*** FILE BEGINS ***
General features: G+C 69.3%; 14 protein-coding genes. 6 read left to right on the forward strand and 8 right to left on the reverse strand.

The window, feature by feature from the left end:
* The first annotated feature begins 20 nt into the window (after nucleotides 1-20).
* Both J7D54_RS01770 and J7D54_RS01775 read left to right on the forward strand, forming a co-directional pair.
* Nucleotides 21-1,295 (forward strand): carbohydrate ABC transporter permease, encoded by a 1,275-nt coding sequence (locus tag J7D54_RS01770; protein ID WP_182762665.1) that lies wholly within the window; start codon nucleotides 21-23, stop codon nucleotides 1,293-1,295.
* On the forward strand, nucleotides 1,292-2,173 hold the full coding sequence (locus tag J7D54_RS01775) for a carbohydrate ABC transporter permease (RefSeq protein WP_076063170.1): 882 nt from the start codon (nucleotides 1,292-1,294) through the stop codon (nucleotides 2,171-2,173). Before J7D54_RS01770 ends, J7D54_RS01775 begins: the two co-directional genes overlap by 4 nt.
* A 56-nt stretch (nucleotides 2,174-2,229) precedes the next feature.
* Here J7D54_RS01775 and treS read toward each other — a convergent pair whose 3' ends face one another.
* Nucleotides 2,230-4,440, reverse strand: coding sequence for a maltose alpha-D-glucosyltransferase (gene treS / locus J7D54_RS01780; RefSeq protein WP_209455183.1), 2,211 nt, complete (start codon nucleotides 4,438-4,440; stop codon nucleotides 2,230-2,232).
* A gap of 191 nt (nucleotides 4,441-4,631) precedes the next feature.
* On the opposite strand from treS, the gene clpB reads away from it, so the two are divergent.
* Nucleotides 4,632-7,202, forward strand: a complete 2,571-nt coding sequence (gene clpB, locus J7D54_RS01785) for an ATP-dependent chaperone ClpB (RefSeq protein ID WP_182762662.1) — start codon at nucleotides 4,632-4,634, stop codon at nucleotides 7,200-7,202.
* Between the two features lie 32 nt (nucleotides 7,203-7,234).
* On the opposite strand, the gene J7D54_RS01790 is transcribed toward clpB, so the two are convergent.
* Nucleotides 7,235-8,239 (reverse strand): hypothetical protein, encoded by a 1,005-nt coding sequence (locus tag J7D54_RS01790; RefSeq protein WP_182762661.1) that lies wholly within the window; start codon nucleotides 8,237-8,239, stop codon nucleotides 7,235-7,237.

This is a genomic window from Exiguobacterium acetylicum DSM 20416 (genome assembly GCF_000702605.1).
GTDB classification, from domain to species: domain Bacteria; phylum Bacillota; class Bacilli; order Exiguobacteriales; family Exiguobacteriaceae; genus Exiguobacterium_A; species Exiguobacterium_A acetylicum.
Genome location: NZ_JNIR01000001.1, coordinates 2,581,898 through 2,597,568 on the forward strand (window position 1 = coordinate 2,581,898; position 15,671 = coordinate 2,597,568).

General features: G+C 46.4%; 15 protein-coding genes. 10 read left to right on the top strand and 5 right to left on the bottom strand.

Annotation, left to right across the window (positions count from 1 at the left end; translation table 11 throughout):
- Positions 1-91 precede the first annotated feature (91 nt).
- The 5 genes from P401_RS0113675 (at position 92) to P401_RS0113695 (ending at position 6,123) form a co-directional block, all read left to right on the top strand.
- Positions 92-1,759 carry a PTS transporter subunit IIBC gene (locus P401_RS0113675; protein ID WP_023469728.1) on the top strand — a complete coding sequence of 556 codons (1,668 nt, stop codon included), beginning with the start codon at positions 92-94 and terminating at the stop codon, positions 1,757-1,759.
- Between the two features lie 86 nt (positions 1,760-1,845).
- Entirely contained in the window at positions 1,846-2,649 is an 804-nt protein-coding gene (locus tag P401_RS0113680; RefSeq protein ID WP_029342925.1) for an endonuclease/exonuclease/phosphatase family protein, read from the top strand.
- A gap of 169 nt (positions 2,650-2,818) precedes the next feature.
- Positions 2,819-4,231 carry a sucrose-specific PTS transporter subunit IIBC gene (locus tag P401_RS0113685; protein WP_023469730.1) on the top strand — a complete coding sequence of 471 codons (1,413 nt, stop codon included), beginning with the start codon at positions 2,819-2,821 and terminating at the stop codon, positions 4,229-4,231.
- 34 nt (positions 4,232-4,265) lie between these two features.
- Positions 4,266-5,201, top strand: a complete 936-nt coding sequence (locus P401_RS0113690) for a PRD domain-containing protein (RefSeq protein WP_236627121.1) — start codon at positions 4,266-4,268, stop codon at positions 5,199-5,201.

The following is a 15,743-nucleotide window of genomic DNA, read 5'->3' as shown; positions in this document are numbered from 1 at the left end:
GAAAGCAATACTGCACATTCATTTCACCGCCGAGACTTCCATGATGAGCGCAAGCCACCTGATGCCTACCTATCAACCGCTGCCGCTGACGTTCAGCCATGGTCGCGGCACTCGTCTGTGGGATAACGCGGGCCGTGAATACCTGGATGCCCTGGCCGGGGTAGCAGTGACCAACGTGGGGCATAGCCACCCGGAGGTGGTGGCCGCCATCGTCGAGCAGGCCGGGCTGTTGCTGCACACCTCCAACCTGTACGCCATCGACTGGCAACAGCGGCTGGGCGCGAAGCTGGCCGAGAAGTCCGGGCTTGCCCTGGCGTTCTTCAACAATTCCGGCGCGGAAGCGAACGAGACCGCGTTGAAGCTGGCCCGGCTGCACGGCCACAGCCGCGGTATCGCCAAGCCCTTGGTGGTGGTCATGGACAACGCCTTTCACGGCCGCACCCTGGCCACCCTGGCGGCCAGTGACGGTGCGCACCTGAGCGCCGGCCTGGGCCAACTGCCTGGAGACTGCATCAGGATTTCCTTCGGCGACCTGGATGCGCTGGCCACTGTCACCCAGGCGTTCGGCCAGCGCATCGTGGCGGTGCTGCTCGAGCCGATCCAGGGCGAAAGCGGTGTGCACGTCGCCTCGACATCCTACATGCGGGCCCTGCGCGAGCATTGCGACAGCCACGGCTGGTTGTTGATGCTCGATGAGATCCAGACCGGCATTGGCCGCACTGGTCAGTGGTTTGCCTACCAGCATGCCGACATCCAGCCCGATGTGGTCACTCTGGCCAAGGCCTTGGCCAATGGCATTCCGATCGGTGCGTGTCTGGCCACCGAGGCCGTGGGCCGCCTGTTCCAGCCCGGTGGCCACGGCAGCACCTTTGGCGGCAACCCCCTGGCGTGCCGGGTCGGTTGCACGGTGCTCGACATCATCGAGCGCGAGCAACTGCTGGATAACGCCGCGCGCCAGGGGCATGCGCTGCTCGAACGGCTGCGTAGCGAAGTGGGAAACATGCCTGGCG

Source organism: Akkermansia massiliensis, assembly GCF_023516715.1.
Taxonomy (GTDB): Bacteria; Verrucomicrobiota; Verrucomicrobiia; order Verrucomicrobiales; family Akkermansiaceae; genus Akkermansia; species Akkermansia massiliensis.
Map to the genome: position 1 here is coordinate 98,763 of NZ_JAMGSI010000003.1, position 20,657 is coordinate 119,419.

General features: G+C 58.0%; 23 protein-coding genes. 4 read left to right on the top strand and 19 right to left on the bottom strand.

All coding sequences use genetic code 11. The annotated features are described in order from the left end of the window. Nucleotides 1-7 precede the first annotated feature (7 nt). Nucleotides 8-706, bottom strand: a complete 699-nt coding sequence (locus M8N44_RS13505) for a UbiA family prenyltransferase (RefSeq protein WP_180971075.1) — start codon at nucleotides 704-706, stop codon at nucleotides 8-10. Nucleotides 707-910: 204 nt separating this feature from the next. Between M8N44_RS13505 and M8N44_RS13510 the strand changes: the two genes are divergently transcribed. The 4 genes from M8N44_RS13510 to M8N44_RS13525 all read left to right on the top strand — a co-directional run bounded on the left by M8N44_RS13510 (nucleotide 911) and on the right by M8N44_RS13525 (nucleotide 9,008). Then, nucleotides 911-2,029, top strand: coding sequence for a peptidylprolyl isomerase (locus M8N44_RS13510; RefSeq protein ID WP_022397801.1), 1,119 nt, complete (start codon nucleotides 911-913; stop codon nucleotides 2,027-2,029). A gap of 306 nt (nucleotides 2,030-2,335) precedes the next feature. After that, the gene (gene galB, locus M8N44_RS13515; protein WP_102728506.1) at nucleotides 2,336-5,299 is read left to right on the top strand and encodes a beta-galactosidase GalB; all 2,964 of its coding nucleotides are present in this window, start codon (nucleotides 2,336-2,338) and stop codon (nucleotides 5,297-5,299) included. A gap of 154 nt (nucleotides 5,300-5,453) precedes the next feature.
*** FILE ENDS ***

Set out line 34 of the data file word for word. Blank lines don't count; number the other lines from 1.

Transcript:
Map to the genome: position 1 here is coordinate 98,763 of NZ_JAMGSI010000003.1, position 20,657 is coordinate 119,419.